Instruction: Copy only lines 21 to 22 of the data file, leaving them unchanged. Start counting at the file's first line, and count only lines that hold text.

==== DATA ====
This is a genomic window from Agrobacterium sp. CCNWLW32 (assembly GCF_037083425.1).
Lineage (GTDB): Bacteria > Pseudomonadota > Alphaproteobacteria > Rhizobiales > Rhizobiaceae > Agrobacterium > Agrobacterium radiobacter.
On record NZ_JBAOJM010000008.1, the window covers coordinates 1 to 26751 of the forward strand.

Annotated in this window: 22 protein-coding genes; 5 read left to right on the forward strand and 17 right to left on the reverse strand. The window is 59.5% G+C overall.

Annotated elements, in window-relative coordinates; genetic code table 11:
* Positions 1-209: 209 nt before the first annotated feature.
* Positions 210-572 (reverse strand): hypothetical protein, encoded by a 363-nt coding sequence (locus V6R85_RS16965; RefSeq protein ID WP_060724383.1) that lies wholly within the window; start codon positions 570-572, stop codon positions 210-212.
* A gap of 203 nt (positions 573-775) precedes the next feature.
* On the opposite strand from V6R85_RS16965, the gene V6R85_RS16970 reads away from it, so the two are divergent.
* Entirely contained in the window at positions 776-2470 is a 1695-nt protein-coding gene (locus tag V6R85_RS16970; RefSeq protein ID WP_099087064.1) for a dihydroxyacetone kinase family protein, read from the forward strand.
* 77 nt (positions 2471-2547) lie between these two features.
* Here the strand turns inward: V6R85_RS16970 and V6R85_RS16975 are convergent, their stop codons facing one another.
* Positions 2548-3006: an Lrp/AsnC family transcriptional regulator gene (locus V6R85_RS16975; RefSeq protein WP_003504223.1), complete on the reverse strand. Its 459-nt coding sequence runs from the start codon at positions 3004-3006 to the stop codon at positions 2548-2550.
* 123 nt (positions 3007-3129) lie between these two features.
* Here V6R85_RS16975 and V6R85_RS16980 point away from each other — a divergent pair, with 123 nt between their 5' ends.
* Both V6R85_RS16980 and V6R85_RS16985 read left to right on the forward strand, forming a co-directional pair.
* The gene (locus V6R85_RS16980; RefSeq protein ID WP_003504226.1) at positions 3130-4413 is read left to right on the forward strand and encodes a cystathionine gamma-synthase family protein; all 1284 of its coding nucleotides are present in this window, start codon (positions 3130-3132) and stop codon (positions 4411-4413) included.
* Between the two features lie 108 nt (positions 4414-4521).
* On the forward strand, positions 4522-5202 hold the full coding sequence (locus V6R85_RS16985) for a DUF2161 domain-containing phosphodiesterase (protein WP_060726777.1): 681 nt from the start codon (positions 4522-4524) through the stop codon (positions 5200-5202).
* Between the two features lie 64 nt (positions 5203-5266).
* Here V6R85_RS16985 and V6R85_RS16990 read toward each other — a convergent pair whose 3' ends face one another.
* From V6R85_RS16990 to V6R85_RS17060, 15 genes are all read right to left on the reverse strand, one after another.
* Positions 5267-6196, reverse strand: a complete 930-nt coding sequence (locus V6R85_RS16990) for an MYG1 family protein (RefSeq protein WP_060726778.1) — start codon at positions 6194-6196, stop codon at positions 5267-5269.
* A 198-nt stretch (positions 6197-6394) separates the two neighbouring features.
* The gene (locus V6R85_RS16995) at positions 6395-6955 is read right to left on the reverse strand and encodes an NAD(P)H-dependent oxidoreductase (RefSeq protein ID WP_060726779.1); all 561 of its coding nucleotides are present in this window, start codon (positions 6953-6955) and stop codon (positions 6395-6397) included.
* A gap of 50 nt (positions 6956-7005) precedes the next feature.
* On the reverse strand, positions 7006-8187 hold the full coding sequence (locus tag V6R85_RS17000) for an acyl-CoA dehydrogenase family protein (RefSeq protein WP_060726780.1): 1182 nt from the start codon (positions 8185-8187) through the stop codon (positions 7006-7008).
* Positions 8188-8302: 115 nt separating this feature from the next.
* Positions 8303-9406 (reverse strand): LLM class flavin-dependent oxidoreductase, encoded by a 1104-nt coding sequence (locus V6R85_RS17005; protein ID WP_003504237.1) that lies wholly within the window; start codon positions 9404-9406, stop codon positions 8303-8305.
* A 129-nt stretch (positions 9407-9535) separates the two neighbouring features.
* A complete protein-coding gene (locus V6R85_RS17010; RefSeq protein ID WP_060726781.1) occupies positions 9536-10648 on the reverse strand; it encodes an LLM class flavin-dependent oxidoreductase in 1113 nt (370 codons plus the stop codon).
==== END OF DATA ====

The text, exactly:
* Here V6R85_RS16985 and V6R85_RS16990 read toward each other — a convergent pair whose 3' ends face one another.
* From V6R85_RS16990 to V6R85_RS17060, 15 genes are all read right to left on the reverse strand, one after another.